This study addressed epilepsy patients' conceptions of epilepsy as a phenomenon and emotions related to those conceptions. Nineteen outpatients were interviewed, and data were analyzed according to the phenomenographical methodology. Patients described epilepsy in six qualitatively different ways: Epilepsy is (a) an illness related to physical disturbances, (b) a condition related to physical disturbances, (c) a mental disturbance related to lack of mental capacity, (d) a handicap related to psychological and/or social aspects, (e) an identity related to being an epileptic, and (f) a punishment. The emotions confidence, happiness, hope, and annoyance were related to epilepsy as an illness or a condition, whereas shame, fear, sorrow, and guilt were related to the other four categories. This study indicated that, to patients, the phenomenon of epilepsy is above all a psychosocial nature and in that dimension closely related to negative emotions.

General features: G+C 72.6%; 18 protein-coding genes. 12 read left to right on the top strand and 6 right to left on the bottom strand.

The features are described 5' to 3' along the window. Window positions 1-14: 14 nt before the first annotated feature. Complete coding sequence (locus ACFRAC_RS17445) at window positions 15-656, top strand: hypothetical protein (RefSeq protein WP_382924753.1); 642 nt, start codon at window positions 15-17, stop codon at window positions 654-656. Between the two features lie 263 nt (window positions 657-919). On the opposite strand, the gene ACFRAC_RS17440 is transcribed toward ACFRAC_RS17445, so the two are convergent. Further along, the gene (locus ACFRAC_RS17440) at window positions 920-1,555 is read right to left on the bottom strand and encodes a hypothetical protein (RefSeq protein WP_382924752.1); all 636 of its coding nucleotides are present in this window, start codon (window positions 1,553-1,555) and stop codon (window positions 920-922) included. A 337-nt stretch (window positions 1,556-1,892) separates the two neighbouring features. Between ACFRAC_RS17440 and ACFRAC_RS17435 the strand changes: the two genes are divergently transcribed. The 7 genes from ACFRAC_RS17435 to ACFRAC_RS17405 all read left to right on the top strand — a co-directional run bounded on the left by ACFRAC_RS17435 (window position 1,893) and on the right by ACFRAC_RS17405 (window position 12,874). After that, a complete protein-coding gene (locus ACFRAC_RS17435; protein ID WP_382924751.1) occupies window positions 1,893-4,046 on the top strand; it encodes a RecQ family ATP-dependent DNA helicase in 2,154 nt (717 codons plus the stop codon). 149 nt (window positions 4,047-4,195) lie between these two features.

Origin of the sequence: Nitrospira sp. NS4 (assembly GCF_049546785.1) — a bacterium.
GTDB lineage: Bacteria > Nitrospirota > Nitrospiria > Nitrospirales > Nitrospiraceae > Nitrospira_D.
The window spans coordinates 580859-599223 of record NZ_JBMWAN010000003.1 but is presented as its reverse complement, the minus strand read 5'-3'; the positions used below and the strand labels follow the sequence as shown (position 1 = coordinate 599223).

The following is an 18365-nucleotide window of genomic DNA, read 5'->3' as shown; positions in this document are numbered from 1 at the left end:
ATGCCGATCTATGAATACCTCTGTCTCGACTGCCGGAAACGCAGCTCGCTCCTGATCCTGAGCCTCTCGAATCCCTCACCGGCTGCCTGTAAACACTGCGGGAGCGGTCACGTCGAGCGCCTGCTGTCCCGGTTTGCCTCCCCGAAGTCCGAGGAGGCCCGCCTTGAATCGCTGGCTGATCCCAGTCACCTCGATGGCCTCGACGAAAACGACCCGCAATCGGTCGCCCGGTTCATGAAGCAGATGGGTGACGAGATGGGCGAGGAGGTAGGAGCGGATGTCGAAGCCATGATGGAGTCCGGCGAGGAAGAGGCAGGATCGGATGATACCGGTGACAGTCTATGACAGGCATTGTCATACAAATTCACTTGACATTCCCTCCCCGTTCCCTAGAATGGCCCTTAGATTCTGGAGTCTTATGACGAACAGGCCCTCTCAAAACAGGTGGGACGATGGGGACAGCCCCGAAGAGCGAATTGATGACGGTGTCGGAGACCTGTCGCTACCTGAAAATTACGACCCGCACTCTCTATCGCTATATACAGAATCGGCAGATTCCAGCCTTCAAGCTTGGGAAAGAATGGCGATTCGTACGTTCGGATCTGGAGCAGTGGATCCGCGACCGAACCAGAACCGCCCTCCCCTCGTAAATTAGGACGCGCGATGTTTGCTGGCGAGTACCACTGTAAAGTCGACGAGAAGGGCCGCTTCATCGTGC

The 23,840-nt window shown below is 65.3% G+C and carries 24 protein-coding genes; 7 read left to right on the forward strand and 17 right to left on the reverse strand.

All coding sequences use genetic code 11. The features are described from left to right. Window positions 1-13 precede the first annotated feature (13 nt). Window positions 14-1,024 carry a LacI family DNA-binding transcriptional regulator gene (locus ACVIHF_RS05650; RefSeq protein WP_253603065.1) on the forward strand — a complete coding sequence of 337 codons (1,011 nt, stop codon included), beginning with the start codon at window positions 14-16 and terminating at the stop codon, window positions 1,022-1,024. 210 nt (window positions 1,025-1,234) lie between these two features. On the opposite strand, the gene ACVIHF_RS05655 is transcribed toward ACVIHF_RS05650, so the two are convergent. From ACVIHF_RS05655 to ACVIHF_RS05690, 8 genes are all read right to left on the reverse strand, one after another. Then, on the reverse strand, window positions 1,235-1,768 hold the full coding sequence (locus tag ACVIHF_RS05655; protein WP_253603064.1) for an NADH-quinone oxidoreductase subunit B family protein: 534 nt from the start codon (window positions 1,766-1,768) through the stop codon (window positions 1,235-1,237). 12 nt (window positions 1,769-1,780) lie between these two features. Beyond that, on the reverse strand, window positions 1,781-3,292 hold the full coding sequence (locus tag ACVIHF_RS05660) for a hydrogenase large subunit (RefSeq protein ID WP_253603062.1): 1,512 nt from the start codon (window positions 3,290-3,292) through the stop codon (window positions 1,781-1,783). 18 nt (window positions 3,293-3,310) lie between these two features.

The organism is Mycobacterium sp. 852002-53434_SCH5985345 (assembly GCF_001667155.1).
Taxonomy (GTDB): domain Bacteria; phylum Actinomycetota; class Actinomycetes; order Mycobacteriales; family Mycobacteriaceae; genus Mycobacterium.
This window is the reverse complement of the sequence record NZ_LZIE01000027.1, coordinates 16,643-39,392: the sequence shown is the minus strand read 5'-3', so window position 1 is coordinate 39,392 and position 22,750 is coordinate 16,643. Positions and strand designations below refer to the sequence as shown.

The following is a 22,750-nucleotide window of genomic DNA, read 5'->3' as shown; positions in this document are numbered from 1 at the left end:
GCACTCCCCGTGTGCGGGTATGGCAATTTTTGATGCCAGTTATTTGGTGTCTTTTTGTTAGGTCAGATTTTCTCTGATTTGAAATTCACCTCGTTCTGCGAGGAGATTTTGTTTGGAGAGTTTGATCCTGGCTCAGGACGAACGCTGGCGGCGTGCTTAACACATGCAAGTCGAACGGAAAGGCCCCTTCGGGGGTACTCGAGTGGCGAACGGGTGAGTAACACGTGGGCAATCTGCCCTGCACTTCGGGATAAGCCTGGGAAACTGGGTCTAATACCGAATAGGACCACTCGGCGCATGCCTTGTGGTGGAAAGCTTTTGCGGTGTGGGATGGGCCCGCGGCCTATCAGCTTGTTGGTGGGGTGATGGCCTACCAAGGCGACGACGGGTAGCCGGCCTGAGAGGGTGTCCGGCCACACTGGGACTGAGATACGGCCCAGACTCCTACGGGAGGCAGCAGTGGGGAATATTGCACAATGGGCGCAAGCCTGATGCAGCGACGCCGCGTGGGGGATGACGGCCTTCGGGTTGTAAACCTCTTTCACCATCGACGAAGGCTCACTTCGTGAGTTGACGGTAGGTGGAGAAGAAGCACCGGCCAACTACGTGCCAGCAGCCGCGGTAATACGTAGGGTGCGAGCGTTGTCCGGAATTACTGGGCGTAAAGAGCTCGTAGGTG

Gerry Larsson, Lic. Psych. PhD, is a professor at the Department of Leadership and Management, Swedish National Defence College, Karlstad, Sweden, and at the Department of Psychosocial Science, University of Bergen, Bergen, Norway.
Bengt Starrin, PhD, is a professor at the Faculty of Social and Life Sciences, Department of Social Studies, Karlstad University, Karlstad, Sweden, and at the Faculty of Health and Social Studies, Lillehammer University College, Lillehammer, Norway.
Bodil M. Wilde Larsson, RNT PhD, is a professor at the Faculty of Social and Life Sciences, Department of Nursing, Karlstad University, Karlstad, Sweden, and at the Department of Nursing, Hedmark University College, Elverum, Norway.
Question or comments about this article may be directed to Lena K.A. Räty, RNT MNSc PhD, at email@example.com. She is a senior lecturer at the Faculty of Social and Life Sciences, Department of Nursing, Karlstad University, Karlstad, Sweden.